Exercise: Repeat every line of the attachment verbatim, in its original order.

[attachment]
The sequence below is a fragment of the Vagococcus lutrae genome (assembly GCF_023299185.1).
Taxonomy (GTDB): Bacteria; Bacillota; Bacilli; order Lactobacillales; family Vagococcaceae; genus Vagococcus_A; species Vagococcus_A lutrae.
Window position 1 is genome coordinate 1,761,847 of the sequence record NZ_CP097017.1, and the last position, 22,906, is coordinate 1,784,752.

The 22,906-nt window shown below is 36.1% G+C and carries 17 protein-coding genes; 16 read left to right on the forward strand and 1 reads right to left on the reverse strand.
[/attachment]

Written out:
The sequence below is a fragment of the Vagococcus lutrae genome (assembly GCF_023299185.1).
Taxonomy (GTDB): Bacteria; Bacillota; Bacilli; order Lactobacillales; family Vagococcaceae; genus Vagococcus_A; species Vagococcus_A lutrae.
Window position 1 is genome coordinate 1,761,847 of the sequence record NZ_CP097017.1, and the last position, 22,906, is coordinate 1,784,752.

The 22,906-nt window shown below is 36.1% G+C and carries 17 protein-coding genes; 16 read left to right on the forward strand and 1 reads right to left on the reverse strand.